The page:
Each use of a ‘real-time’ remote biometric identification system in publicly accessible spaces for the purpose of law enforcement should be subject to an express and specific authorisation by a judicial authority or by an independent administrative authority whose decision is binding of a Member State. Such authorisation should, in principle, be obtained prior to the use of the AI system with a view to identifying a person or persons. Exceptions to that rule should be allowed in duly justified situations on grounds of urgency, namely, in situations where the need to use the systems concerned is such as to make it effectively and objectively impossible to obtain an authorisation before commencing the use of the AI system. In such situations of urgency, the use of the AI system should be restricted to the absolute minimum necessary and should be subject to appropriate safeguards and conditions, as determined in national law and specified in the context of each individual urgent use case by the law enforcement authority itself. In addition, the law enforcement authority should in such situations request such authorisation while providing the reasons for not having been able to request it earlier, without undue delay and, at the latest within 24 hours. If such an authorisation is rejected, the use of real-time biometric identification systems linked to that authorisation should cease with immediate effect and all the data related to such use should be discarded and deleted. Such data includes input data directly acquired by an AI system in the course of the use of such system as well as the results and outputs of the use linked to that authorisation. It should not include input that is legally acquired in accordance with another Union or national law. In any case, no decision producing an adverse legal effect on a person should be taken based solely on the output of the remote biometric identification system.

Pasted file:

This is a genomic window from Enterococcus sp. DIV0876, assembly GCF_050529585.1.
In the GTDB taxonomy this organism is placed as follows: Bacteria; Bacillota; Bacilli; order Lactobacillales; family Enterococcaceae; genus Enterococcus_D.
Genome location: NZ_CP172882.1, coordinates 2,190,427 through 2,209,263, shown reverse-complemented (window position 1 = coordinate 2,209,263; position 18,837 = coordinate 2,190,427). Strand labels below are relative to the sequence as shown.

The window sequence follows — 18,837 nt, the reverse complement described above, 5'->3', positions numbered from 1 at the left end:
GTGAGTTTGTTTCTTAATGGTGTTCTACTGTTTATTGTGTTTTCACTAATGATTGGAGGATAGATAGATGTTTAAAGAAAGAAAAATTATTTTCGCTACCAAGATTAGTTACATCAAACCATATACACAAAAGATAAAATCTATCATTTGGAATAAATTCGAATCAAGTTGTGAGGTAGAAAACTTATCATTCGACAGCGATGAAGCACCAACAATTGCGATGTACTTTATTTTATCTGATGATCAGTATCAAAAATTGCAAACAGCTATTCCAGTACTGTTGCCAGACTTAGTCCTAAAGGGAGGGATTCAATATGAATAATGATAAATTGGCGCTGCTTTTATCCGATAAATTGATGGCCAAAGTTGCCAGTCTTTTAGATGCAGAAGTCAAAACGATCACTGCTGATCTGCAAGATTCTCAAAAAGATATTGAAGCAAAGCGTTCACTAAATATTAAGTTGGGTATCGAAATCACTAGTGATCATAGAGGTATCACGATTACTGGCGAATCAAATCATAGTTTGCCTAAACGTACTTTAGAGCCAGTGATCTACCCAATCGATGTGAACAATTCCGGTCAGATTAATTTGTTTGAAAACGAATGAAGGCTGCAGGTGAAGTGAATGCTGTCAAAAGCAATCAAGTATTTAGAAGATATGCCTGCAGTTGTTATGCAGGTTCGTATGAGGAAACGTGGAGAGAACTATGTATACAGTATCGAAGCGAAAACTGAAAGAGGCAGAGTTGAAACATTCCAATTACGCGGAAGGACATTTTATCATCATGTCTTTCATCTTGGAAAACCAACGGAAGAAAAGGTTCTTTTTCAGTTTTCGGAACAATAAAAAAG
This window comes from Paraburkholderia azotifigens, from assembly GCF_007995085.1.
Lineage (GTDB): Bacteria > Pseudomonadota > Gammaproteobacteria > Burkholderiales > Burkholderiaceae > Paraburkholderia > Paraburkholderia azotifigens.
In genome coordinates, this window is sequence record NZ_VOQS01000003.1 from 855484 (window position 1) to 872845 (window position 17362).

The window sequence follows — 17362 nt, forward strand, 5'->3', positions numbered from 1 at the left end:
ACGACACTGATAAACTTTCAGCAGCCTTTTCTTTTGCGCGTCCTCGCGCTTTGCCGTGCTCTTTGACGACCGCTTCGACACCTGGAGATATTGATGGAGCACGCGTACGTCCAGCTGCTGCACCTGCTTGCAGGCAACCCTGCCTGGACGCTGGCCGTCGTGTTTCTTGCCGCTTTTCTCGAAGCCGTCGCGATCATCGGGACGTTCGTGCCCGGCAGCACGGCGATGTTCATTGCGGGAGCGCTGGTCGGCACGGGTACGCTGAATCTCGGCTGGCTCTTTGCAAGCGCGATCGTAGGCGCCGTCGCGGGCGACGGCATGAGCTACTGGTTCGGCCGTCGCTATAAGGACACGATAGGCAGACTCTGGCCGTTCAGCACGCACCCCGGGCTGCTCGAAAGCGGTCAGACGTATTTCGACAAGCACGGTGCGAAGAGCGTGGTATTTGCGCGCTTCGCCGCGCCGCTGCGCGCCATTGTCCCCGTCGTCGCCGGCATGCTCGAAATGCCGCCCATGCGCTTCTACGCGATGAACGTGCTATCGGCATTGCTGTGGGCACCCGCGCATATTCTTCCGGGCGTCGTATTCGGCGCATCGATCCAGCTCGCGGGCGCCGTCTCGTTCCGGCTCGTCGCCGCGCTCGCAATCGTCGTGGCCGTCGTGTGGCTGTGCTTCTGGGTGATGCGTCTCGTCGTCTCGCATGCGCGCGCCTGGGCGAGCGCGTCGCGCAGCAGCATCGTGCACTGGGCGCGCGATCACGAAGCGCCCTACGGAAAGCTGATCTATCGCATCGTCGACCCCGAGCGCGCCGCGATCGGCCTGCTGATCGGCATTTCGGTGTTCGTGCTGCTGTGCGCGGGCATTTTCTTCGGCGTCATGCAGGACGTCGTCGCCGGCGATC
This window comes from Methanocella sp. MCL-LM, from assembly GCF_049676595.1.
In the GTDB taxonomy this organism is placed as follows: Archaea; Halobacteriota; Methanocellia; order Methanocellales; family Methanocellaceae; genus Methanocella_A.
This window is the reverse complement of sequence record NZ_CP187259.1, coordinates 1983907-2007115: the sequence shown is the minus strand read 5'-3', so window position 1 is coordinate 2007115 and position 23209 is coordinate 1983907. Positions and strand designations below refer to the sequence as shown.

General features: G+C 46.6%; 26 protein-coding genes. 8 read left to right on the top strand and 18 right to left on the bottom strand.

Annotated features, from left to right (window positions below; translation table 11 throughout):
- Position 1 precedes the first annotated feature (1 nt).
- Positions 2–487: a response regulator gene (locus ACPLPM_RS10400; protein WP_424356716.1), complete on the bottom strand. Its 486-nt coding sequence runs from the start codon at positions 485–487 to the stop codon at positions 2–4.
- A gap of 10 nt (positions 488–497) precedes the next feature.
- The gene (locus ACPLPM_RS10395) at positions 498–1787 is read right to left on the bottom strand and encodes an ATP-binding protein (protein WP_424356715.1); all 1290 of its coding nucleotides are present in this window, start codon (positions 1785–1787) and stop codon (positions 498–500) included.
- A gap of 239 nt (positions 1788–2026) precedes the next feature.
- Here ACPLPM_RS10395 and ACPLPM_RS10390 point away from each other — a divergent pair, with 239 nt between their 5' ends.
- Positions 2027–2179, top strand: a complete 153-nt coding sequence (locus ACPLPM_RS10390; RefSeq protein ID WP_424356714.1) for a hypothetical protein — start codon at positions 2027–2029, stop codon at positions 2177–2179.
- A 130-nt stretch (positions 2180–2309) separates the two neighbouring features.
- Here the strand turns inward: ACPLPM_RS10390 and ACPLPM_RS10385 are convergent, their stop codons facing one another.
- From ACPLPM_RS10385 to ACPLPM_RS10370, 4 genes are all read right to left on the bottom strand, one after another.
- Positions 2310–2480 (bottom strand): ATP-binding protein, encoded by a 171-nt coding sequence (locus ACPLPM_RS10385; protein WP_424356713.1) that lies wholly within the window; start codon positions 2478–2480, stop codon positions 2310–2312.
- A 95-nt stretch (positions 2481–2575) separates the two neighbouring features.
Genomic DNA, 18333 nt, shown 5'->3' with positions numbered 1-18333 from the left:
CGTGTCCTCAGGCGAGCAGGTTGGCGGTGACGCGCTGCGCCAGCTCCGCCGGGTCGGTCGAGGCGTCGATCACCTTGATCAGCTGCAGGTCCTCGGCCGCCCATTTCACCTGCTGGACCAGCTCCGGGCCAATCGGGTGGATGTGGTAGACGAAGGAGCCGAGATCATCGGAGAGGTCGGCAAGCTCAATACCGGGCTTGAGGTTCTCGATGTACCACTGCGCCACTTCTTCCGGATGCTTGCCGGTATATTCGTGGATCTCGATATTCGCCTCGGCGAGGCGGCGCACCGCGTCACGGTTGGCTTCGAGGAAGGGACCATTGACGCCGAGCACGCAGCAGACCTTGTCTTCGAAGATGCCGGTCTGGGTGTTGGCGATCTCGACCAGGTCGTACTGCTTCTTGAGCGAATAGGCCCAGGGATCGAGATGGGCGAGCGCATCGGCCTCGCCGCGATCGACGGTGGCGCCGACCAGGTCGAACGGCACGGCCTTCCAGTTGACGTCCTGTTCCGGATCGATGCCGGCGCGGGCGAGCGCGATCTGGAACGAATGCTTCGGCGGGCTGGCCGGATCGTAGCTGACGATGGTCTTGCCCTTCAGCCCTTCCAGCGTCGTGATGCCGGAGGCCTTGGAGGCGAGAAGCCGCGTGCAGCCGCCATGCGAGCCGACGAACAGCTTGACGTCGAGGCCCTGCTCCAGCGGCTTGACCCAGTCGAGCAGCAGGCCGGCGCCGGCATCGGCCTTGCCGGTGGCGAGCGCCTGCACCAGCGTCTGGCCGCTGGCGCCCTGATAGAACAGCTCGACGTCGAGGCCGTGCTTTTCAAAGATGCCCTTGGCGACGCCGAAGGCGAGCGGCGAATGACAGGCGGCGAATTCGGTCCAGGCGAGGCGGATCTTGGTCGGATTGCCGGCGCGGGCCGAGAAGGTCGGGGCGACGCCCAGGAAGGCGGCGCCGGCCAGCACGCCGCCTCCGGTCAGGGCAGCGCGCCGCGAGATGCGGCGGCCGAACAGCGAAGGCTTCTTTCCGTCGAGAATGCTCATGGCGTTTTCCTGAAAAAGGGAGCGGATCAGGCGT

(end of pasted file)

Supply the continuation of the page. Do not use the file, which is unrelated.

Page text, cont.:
Updated on Feb 6th 2024 based on the version endorsed by the Coreper I on Feb 2nd

Deployment of AI systems in education is important to promote high-quality digital education and training and to allow all learners and teachers to acquire and share the necessary digital skills and competences, including media literacy, and critical thinking, to take an active part in the economy, society, and in democratic processes. However, AI systems used in education or vocational training, notably for determining access or admission, for assigning persons to educational and vocational training institutions or programmes at all levels, for evaluating learning outcomes of persons, for assessing the appropriate level of education for an individual and materially influencing the level of education and training that individuals will receive or be able to access or for monitoring and detecting prohibited behaviour of students during tests should be classified as high-risk AI systems, since they may determine the educational and professional course of a person’s life and therefore affect their ability to secure their livelihood. When improperly designed and used, such systems can be particularly intrusive and may violate the right to education and training as well as the right not to be discriminated against and perpetuate historical patterns of discrimination, for example against women, certain age groups, persons with disabilities, or persons of certain racial or ethnic origins or sexual orientation.

Report error

Report error

Please keep in mind that this form is only for feedback and suggestions for improvement.

Thank you! Your submission has been received!
Oops! Something went wrong while submitting the form.